Big sigh.

So, this mass-ass attitude has overtaken Gardenweb. People have fled from there, it's apparent. I visited over a dozen forums and one page into most of them were posts from two years ago. That never used to happen there. The content of the posts was generally insipid, too. The tone of many posts was snotty, curt, churlish; one could sense the disdain the person carried for their fellows. The knowledge wasn't there, it was more talk for the sake of talking. Blah blah blah, I can type, blah blah blah, I have a garden wheeeeee.

I saw very little passion, very little intellect, very little genuineness. Little to no comaraderie.

This is the way the whole net went, OP. The masses have taken over. And when they do, and there is no 'republic' in place to keep things stable while the masses (who mistakenly think they live in a democracy) go about their merry mindless way, things crumble, like all great civilizations inevitably do when the masses outnumber and overtake the sincere, the intellectual and the earnest.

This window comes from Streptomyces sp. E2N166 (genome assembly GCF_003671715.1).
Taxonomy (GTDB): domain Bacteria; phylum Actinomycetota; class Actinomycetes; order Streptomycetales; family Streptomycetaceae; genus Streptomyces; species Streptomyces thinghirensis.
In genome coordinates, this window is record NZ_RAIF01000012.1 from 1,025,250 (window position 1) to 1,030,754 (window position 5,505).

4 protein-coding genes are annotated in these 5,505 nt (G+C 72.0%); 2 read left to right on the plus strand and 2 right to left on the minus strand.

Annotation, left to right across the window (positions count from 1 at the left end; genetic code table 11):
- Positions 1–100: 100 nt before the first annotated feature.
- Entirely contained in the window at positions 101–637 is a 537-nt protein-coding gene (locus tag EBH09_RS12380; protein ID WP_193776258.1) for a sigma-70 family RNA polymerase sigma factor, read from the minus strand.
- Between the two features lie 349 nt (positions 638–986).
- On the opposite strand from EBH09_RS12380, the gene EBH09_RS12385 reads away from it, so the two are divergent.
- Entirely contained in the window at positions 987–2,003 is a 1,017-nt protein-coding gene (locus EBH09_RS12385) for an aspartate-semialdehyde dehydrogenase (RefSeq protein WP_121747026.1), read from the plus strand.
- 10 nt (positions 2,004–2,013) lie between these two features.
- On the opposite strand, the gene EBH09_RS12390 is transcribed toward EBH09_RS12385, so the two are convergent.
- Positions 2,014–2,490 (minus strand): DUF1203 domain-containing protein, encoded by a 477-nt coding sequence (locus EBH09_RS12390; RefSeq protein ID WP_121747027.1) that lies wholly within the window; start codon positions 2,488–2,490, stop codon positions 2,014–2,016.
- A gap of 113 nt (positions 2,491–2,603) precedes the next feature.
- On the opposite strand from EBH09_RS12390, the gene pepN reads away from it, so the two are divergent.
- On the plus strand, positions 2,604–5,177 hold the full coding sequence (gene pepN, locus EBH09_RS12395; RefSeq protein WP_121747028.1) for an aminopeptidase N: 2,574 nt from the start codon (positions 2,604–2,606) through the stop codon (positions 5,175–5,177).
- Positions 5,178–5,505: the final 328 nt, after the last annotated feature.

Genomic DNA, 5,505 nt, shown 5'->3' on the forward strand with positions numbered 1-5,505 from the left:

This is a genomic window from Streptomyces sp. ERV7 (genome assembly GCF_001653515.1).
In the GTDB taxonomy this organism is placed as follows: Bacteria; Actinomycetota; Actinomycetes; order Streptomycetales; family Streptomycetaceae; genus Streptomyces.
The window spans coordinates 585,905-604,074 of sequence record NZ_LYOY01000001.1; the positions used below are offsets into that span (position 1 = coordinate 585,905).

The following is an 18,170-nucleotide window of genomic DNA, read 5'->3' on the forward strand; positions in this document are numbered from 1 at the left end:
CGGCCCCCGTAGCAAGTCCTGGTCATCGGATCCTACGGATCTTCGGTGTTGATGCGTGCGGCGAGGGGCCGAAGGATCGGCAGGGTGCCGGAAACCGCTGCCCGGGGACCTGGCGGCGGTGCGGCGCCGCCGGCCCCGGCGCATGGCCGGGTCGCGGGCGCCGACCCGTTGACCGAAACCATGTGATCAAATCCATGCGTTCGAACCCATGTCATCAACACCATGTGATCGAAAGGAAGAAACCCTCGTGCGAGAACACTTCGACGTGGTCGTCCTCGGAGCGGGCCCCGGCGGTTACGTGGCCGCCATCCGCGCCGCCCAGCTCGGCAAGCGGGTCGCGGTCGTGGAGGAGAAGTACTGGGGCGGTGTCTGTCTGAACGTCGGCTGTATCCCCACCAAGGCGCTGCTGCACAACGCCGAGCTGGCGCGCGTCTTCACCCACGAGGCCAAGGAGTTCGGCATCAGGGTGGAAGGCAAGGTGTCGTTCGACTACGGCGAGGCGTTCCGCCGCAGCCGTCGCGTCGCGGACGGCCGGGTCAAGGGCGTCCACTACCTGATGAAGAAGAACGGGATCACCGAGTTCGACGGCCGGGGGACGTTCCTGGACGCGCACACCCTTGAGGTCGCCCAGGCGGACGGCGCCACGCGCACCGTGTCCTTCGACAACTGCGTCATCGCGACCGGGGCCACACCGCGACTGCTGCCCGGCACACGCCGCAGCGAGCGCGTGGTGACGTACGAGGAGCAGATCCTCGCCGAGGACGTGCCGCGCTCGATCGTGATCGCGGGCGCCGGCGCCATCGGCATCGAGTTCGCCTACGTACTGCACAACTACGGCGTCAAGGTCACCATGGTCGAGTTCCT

For what it's worth - at least Gardenweb was one of the last bastions to fall. They hung in there longer than most.

And now it's just another place on the internet, nothing special, nothing unique about it, just another corporate for-profit lapdog, just another part of the money machine.

The masses/asses taint every good thing that comes down the pike. Everything becomes about how to make a buck, whatever it takes, people be damned. The masses/asses are all about their rights to earn said bucks and others to earn said bucks, and their attitude is if you don't like it too bad for you, shove off. The masses are egotistical without basis, as if most of them craved nothing more than to be a tattletale hall monitor in high school, were overlooked, and now they finally can have that opportunity to lord it over their fellows. It feeds them, for they are empty inside. They value anonymity - not as a protection from those like themselves (who are the very people who gave the rest of us reason to have to make up internet names instead of using our real names), but as a tool they can use to behave online as the true ass that they are inside. (no offense intended towards our four legged friends the donkeys, btw).